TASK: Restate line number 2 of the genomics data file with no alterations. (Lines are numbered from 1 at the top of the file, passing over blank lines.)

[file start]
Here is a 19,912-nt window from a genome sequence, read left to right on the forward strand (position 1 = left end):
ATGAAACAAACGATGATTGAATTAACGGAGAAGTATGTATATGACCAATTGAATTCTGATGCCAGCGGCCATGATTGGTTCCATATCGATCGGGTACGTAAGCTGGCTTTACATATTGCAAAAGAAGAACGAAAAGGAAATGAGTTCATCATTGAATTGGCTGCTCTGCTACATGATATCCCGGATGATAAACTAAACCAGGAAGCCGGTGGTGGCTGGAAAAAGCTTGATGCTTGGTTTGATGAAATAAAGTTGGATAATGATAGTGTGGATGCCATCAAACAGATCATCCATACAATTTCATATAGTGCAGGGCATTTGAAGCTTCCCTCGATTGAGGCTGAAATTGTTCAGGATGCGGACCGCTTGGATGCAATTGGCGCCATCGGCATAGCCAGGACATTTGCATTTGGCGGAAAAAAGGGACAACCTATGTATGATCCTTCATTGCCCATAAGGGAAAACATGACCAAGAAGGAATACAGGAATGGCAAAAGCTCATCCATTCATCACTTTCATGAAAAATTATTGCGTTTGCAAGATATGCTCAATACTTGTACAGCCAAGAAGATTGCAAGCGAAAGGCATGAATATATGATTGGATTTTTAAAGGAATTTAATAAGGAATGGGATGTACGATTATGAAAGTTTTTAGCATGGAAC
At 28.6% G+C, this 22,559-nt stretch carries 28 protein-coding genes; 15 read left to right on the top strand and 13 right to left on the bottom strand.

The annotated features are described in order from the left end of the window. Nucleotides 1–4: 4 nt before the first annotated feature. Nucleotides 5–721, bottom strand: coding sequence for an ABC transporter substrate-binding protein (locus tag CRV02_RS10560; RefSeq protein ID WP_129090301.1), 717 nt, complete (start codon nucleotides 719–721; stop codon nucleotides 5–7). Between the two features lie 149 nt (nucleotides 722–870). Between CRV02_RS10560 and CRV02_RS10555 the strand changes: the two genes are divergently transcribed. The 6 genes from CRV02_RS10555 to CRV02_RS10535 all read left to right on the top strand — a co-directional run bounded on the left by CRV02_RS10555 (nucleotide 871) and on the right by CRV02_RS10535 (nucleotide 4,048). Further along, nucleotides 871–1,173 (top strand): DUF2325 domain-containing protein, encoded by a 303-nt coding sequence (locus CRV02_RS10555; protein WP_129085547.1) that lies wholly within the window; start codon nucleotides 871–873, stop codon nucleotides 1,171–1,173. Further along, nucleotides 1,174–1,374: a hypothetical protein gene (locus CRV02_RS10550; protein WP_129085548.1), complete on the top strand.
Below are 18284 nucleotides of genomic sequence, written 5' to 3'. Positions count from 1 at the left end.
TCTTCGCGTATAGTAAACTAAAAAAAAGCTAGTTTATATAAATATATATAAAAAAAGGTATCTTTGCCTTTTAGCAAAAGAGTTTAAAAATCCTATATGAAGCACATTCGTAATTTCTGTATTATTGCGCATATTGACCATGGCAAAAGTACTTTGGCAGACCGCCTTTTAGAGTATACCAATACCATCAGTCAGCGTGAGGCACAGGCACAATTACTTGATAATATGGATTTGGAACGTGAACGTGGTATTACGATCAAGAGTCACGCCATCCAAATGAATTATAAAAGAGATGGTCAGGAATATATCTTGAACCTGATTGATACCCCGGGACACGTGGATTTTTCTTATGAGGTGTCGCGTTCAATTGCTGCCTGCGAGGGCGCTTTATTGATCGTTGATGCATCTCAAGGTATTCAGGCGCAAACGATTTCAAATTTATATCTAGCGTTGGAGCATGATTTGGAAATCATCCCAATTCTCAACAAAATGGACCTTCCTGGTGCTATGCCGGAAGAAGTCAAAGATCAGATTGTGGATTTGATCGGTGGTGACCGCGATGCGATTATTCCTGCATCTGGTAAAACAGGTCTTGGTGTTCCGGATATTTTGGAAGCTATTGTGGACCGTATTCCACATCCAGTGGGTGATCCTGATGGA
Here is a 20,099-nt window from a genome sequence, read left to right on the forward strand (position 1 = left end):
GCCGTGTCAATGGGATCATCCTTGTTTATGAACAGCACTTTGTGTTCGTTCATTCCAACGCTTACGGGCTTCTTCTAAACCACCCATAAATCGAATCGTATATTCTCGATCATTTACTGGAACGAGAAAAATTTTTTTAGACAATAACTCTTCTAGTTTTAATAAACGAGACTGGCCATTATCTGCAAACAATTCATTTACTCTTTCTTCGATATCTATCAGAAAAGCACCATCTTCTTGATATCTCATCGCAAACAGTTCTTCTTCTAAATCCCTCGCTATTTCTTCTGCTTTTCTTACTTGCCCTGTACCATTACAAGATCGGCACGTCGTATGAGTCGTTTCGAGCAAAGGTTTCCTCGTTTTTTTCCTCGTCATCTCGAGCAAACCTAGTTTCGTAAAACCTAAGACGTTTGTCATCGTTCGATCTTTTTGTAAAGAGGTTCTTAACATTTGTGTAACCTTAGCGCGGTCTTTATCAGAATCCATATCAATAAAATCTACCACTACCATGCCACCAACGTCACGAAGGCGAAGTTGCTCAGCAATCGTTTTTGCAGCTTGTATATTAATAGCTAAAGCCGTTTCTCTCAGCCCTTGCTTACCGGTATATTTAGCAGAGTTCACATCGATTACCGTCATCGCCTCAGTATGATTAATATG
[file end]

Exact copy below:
ATGAAACAAACGATGATTGAATTAACGGAGAAGTATGTATATGACCAATTGAATTCTGATGCCAGCGGCCATGATTGGTTCCATATCGATCGGGTACGTAAGCTGGCTTTACATATTGCAAAAGAAGAACGAAAAGGAAATGAGTTCATCATTGAATTGGCTGCTCTGCTACATGATATCCCGGATGATAAACTAAACCAGGAAGCCGGTGGTGGCTGGAAAAAGCTTGATGCTTGGTTTGATGAAATAAAGTTGGATAATGATAGTGTGGATGCCATCAAACAGATCATCCATACAATTTCATATAGTGCAGGGCATTTGAAGCTTCCCTCGATTGAGGCTGAAATTGTTCAGGATGCGGACCGCTTGGATGCAATTGGCGCCATCGGCATAGCCAGGACATTTGCATTTGGCGGAAAAAAGGGACAACCTATGTATGATCCTTCATTGCCCATAAGGGAAAACATGACCAAGAAGGAATACAGGAATGGCAAAAGCTCATCCATTCATCACTTTCATGAAAAATTATTGCGTTTGCAAGATATGCTCAATACTTGTACAGCCAAGAAGATTGCAAGCGAAAGGCATGAATATATGATTGGATTTTTAAAGGAATTTAATAAGGAATGGGATGTACGATTATGAAAGTTTTTAGCATGGAAC